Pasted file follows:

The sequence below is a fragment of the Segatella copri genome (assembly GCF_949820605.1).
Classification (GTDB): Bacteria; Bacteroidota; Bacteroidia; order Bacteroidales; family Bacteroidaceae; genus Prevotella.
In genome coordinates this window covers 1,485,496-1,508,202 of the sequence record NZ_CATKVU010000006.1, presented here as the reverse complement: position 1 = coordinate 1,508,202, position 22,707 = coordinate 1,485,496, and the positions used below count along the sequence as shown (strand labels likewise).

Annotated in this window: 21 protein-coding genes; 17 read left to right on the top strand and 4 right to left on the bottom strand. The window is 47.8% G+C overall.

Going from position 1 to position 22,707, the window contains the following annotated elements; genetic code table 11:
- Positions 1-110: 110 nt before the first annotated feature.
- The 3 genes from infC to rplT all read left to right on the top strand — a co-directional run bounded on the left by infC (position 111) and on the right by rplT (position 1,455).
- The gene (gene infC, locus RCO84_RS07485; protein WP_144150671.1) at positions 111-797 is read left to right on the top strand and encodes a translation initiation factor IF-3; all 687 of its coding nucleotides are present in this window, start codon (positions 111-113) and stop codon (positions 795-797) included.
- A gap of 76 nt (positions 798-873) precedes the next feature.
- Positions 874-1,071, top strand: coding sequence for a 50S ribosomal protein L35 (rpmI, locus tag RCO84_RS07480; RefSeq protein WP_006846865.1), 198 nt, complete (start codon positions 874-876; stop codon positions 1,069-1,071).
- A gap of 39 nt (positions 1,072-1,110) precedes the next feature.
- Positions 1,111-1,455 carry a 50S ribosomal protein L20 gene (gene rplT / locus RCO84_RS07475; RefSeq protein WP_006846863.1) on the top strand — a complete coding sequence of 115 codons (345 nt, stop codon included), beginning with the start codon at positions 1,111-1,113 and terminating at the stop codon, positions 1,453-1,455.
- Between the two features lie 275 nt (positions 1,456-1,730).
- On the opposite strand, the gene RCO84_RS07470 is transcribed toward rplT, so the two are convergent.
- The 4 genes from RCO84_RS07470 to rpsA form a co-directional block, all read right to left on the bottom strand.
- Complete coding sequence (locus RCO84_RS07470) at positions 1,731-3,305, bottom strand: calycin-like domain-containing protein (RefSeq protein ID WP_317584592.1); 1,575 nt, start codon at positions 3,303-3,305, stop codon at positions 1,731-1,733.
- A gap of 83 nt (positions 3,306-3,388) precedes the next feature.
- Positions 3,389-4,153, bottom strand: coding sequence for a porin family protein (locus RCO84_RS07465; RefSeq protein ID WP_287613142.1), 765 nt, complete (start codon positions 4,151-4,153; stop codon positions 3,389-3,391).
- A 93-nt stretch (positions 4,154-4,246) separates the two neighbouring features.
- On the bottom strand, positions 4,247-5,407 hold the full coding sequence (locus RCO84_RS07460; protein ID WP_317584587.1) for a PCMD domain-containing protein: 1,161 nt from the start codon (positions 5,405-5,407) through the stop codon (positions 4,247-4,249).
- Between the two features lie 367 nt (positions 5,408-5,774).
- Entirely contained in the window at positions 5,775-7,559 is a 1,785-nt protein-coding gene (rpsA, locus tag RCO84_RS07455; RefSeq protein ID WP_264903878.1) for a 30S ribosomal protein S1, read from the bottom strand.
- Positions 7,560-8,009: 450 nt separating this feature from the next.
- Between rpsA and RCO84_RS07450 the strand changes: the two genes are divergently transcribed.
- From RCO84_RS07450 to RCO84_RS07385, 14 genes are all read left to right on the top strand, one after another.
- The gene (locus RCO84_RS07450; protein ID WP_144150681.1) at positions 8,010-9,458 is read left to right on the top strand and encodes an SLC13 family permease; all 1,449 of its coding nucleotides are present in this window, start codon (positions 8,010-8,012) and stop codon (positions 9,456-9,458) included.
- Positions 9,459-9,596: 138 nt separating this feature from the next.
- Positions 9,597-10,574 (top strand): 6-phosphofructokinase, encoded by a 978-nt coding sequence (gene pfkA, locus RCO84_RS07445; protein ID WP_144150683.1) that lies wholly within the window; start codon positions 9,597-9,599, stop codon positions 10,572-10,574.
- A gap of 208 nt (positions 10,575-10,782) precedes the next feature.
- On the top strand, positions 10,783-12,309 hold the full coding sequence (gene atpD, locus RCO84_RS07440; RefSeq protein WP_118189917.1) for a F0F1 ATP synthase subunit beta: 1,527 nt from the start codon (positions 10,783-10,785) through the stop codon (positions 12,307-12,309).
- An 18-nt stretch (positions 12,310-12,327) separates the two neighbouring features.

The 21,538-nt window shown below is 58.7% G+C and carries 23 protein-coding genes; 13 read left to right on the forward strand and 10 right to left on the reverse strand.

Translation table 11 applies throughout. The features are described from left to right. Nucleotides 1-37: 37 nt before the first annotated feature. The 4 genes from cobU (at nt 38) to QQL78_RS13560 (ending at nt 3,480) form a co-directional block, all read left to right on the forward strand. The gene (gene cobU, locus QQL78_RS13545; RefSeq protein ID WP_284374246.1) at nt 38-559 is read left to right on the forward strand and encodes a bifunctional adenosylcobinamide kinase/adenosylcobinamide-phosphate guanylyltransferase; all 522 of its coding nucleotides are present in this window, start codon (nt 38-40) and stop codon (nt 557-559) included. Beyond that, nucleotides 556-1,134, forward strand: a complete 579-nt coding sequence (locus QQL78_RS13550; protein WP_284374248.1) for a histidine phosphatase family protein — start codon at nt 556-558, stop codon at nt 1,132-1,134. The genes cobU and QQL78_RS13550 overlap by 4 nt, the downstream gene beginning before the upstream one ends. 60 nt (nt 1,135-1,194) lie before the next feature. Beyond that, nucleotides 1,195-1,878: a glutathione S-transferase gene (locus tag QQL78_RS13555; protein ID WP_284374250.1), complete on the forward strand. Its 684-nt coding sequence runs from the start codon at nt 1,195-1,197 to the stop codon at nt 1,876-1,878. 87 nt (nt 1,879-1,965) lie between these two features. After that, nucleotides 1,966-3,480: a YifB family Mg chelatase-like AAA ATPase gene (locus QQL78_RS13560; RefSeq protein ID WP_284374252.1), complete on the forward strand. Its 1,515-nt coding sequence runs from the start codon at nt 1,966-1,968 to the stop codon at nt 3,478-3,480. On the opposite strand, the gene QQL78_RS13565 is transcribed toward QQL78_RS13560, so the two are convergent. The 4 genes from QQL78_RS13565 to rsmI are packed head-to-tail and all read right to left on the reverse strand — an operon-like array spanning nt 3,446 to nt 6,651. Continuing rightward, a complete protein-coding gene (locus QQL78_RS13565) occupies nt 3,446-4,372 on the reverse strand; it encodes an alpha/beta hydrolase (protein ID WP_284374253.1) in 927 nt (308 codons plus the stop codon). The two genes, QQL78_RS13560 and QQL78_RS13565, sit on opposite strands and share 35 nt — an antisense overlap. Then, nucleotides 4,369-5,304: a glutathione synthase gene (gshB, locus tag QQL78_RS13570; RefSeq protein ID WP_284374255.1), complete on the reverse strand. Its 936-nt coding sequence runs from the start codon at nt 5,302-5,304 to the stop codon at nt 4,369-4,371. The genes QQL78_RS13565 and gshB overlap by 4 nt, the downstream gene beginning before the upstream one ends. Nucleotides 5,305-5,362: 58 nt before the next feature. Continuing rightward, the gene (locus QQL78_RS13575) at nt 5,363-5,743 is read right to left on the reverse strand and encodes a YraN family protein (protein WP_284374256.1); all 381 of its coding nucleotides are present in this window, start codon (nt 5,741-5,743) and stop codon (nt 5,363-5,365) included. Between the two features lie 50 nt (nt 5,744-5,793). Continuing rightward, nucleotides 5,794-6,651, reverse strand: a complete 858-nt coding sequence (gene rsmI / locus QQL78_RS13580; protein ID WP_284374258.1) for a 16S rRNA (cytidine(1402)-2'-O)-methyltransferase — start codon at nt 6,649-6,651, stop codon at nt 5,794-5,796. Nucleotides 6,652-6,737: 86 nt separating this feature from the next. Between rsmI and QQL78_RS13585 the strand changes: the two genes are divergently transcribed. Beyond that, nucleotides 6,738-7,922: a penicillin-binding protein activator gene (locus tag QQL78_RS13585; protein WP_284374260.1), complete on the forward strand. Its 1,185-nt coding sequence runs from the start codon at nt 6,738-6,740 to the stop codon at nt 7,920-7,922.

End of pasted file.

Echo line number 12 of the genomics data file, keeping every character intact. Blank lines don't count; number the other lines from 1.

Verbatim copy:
- Positions 1,111-1,455 carry a 50S ribosomal protein L20 gene (gene rplT / locus RCO84_RS07475; RefSeq protein WP_006846863.1) on the top strand — a complete coding sequence of 115 codons (345 nt, stop codon included), beginning with the start codon at positions 1,111-1,113 and terminating at the stop codon, positions 1,453-1,455.